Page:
Virtual reality marketing will likely become a new staple for business, and you don’t want to miss out.

Virtual reality (or VR) isn’t reserved for high-tech labs or sci-fi movies anymore. In fact, it’s become quite prominent, and experts predict its popularity will explode in the next year or so.

Don’t just take my word for it: Research found that 22.4 million Americans use virtual reality at least once a month. It’s predicted that by the end of 2018, the number of U.S. virtual reality users will grow to 36.7 million, (over a 60% increase in just one year).

And this growth isn’t from high-end gaming devices, either. Almost 90% of VR use stems from smartphones (like Google’s Daydream View).

So what is VR (and why should you care)?

To sum it up, VR is a computer-based simulation of an interactive environment. It allows for an immersive, 4-D experience, rather than just staring at a screen and clicking.

For instance, this Volvo ad allows you to “test drive” their car from your living room:

As for actually experiencing it yourself, it can be as simple as buying Google cardboard goggles for less than ten dollars. You can also opt for something fancier, like Samsung’s ever-popular Gear headset for under $100.

As to why you should care, virtual reality is not only becoming mainstream, but it has also proven itself as an incredibly useful marketing tool.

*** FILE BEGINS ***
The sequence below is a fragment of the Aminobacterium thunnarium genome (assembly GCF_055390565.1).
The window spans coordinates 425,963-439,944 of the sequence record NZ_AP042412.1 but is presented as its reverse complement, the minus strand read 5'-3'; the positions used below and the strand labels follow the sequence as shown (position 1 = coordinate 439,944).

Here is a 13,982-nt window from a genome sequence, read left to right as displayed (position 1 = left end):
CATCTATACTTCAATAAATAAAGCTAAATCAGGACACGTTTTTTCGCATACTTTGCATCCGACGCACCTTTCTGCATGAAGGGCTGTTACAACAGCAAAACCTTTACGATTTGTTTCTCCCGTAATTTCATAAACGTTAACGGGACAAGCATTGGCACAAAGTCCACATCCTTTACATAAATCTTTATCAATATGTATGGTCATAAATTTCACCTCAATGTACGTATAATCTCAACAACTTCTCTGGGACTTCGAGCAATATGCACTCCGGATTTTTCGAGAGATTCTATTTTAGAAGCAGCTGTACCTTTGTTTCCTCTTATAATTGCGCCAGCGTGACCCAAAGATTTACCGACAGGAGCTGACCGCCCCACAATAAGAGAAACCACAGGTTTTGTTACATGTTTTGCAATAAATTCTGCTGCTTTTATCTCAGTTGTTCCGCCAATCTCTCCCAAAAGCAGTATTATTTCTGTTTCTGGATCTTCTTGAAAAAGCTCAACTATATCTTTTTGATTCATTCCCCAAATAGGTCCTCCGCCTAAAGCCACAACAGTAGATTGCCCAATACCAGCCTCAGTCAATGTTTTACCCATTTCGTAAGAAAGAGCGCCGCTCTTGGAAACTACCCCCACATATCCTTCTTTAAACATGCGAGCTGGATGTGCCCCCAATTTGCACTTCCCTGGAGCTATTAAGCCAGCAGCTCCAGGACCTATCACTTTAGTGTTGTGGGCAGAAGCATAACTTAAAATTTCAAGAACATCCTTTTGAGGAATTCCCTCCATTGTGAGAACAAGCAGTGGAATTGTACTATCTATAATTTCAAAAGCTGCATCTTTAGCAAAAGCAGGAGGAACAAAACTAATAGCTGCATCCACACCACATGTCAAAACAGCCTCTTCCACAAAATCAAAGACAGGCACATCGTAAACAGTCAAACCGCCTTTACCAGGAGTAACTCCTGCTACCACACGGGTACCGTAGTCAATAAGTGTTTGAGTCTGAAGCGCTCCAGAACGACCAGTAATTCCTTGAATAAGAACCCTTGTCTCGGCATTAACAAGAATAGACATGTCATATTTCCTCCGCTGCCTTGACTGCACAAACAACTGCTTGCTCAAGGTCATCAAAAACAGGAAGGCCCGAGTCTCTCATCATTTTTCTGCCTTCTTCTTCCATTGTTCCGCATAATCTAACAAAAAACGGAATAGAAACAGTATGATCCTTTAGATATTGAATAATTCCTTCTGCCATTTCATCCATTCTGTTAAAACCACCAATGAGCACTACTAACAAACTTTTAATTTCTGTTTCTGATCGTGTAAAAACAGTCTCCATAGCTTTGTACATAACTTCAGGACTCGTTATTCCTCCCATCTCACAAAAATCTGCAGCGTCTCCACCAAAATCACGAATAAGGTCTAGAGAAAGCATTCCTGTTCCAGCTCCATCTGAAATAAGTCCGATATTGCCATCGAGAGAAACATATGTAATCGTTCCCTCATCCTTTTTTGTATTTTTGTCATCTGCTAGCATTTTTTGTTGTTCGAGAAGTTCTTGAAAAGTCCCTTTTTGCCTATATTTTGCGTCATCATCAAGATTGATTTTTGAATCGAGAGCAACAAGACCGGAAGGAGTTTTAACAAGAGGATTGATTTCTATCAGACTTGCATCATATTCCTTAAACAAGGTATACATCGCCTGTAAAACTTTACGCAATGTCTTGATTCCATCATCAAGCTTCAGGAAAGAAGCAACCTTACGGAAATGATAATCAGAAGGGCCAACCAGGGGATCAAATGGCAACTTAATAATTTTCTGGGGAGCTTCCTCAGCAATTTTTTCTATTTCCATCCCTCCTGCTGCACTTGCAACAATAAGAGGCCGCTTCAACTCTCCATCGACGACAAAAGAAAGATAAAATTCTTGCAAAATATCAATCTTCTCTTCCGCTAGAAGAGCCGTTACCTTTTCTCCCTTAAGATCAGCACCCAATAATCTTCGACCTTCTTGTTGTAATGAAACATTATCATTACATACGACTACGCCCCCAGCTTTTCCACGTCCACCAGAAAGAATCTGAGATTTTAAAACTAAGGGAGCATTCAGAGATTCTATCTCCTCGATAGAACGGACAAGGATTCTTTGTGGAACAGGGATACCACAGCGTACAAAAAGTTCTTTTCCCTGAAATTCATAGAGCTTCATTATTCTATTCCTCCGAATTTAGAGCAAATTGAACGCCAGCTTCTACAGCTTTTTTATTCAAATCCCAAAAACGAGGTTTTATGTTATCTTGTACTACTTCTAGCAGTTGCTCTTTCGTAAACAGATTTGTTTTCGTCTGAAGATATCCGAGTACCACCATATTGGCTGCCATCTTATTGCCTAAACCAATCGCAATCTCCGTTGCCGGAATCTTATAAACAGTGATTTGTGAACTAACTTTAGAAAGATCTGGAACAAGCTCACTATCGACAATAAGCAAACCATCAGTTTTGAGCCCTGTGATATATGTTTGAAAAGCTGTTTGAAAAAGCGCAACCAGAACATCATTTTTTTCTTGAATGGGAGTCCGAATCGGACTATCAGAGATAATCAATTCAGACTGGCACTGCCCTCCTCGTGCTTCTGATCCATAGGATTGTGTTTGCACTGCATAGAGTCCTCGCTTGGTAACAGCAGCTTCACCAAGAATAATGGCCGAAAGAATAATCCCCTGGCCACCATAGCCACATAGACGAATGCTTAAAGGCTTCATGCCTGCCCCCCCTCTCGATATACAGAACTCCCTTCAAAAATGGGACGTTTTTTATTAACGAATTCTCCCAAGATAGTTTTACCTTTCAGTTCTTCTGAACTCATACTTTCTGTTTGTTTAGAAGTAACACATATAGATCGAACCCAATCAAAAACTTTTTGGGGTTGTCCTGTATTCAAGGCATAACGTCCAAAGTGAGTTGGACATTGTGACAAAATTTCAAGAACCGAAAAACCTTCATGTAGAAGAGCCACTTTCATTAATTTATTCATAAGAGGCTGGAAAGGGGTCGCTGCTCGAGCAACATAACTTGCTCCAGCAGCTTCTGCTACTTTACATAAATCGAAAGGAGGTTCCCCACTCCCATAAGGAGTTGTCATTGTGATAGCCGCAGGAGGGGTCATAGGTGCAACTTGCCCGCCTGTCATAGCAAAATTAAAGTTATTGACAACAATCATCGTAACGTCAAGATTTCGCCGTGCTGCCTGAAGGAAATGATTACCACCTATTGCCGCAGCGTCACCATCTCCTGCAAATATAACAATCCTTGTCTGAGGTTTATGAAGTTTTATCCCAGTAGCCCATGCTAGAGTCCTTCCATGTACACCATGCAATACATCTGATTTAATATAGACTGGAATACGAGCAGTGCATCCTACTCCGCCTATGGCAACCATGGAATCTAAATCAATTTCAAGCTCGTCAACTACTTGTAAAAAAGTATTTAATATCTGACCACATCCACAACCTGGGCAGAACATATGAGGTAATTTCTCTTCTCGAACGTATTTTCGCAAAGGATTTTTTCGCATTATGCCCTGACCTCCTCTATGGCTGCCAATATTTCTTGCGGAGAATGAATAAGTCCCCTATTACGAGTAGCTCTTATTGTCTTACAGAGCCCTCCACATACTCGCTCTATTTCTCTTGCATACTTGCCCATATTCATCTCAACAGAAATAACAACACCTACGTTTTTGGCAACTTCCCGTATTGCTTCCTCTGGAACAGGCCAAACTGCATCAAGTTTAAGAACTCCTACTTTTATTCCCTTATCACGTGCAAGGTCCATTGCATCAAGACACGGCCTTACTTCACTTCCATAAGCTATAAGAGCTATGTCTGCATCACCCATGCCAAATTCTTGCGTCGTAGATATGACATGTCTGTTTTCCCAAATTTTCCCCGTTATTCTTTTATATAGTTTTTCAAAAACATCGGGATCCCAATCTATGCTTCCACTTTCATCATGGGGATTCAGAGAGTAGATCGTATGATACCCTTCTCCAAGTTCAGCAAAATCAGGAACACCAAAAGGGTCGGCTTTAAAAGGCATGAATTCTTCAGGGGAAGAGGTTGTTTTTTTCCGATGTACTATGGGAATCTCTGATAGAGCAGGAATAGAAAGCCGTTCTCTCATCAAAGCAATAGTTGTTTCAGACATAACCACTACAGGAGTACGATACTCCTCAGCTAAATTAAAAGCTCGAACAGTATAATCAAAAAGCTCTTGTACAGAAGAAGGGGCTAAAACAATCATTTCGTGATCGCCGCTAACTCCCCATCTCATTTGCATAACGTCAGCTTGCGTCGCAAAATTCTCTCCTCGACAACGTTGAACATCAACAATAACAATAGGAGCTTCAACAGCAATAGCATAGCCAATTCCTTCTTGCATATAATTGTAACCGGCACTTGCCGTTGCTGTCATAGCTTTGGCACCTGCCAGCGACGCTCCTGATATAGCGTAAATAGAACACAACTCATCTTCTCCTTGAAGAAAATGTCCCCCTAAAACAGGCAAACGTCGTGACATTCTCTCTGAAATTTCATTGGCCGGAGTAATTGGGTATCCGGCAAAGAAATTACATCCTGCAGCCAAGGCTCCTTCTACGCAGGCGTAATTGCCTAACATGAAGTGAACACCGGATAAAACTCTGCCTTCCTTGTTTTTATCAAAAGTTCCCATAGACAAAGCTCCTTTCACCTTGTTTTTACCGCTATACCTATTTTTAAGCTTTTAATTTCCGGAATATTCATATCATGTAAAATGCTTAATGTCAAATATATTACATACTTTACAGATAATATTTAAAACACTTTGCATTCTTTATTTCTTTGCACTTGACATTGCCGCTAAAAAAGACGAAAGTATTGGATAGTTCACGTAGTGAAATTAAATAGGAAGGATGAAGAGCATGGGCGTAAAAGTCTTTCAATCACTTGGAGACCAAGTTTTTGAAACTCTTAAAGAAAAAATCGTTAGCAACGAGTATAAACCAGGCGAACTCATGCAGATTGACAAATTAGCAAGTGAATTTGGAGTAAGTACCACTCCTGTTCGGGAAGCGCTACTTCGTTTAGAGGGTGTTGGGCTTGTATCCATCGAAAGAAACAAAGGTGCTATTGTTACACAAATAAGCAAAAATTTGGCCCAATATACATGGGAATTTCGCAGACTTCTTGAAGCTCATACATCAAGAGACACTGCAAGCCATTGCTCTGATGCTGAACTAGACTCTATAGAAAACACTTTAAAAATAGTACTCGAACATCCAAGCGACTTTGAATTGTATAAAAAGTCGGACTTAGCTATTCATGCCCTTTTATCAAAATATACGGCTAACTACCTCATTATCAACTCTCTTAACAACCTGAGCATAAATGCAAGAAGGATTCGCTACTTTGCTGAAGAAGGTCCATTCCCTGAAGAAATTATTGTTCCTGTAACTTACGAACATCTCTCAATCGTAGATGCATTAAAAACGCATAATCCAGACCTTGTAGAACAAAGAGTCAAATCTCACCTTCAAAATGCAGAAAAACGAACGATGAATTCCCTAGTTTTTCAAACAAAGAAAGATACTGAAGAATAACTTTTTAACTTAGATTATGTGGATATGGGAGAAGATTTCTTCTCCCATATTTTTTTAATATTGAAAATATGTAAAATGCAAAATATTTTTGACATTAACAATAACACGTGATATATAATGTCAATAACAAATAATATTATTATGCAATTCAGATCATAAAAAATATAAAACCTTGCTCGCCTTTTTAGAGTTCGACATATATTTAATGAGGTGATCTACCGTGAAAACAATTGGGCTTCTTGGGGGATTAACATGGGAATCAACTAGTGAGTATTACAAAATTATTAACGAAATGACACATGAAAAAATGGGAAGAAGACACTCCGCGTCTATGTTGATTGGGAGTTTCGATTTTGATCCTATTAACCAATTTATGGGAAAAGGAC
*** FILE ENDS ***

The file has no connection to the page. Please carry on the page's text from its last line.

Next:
Here are some ways VR is marketing on steroids (feel free to steal the takeaways):

It drives emotions in a big way

It’s no big secret that emotions are a powerful tool for advertising. Just think about how storytelling easily captivates audiences and gets them attached to brands (or, how car/beer ads always say nothing about the product itself).

And Nielsen found that VR drives emotions even more than traditional storytelling (or, dare I say it, even romantic comedies). They actually found that virtual reality users were more engaged than any other platform it was tested against.

Just take a look at British Columbia — they used VR to create an emotional experience where people could emotionally connect to their country through real-life exploration of its most beautiful spots. And it worked in a big way to drive tourism.

 

When we literally have smaller attention spans than goldfish, VR is a battle-tested tool that can actually snag them.

Creating experiences

We’re living an experience economy — where people value experiences and sharing them. So it’s no small wonder that VR is being used as a tool to sell through experience.

For instance, in a world where shopping malls are dying, IKEA has ramped up their sales by allowing shoppers to place furniture in their homes through augmented reality and interact in a IKEA kitchen through VR.

Even Marriot used this to allow people to experience VR in their hotel rooms to check out other destinations, and 51% of people said they wanted to utilize Marriot more.

Simply put, it’s like content marketing supercharged. It allows an experience that bridges the gap between apprehension and buying through an immersive and emotional tool.

The bottom line is that Facebook, Valve, Microsoft, Google, HTC, Samsung, Acer (and many other major companies) are pouring billions into VR and AR, and it’s been proven to be a powerful, captivating marketing tool. Will you be next?

Call to action:

Learn more about VR and marketing at LTProject.com. If you have any insights on how VR can be used for marketing, please reach out to me there or leave me a comment!